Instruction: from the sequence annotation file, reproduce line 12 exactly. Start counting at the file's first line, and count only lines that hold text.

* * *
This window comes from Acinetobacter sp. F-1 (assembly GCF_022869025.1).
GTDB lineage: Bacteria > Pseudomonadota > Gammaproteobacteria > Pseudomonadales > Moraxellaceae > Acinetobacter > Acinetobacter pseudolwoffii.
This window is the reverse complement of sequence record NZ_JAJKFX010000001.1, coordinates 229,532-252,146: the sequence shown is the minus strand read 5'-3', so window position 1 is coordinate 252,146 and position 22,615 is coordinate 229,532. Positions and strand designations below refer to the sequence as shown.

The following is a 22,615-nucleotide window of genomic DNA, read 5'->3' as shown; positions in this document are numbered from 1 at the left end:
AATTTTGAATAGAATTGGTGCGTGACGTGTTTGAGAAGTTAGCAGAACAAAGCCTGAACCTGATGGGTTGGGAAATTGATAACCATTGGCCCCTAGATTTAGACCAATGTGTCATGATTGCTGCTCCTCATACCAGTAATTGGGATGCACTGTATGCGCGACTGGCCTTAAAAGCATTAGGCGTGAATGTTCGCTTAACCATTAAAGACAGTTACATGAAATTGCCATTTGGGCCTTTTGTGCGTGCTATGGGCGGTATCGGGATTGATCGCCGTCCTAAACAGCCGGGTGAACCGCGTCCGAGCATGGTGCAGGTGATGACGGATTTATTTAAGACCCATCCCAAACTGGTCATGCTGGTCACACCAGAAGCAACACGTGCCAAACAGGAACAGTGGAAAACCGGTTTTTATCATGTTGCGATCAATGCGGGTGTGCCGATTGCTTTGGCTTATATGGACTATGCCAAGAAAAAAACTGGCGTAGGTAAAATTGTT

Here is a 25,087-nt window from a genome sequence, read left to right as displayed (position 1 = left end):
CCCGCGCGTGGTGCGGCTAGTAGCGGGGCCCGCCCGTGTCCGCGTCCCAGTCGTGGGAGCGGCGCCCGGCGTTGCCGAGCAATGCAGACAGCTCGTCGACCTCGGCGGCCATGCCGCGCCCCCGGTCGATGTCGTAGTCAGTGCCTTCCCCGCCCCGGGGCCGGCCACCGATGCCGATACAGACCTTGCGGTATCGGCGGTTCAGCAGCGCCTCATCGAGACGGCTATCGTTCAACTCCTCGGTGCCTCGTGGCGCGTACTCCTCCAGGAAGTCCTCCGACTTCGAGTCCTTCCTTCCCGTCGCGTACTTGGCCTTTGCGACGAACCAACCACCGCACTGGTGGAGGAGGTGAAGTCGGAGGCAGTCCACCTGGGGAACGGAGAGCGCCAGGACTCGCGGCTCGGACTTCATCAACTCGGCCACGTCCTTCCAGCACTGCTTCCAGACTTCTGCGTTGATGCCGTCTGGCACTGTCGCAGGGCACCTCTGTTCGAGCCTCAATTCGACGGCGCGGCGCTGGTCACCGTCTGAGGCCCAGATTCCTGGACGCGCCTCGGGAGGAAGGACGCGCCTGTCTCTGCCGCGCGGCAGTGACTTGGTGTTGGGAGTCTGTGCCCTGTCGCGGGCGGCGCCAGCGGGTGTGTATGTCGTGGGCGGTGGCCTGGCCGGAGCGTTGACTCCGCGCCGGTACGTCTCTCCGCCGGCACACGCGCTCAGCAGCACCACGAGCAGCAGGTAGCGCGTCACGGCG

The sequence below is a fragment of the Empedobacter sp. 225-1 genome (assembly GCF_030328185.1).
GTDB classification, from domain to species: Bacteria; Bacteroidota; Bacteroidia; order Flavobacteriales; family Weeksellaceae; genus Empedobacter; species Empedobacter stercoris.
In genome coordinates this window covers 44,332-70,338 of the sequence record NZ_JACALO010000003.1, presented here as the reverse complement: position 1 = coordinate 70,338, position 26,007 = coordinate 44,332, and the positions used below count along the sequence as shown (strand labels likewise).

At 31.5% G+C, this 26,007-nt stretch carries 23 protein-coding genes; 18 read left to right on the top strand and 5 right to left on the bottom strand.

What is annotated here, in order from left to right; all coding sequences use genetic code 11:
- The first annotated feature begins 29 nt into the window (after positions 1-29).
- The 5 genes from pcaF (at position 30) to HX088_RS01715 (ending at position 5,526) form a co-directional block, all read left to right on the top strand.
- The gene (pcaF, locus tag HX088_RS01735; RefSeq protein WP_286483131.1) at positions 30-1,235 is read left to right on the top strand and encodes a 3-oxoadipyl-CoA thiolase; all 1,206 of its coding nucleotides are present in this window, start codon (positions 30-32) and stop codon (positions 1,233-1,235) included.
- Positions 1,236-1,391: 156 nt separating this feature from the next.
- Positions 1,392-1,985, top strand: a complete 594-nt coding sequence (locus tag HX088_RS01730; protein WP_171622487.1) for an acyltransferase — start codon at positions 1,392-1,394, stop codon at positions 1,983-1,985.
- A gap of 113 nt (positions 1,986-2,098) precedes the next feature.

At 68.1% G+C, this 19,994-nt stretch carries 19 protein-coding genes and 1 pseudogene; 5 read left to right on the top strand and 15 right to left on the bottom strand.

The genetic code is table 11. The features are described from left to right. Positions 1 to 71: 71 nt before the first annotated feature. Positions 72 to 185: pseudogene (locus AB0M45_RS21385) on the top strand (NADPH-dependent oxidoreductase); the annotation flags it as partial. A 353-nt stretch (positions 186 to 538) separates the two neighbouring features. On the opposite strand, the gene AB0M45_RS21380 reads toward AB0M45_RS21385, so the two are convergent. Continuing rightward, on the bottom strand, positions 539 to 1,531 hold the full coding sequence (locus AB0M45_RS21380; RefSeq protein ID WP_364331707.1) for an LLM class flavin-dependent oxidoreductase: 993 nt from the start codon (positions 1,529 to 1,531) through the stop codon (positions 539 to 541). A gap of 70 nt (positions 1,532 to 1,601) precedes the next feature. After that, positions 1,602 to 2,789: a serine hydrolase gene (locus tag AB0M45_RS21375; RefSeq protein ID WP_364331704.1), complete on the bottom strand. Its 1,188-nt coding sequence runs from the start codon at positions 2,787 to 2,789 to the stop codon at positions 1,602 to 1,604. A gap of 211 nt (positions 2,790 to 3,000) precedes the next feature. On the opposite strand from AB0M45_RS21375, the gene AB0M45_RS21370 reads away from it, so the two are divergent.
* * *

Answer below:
What is annotated here, in order from left to right; all coding sequences use genetic code 11: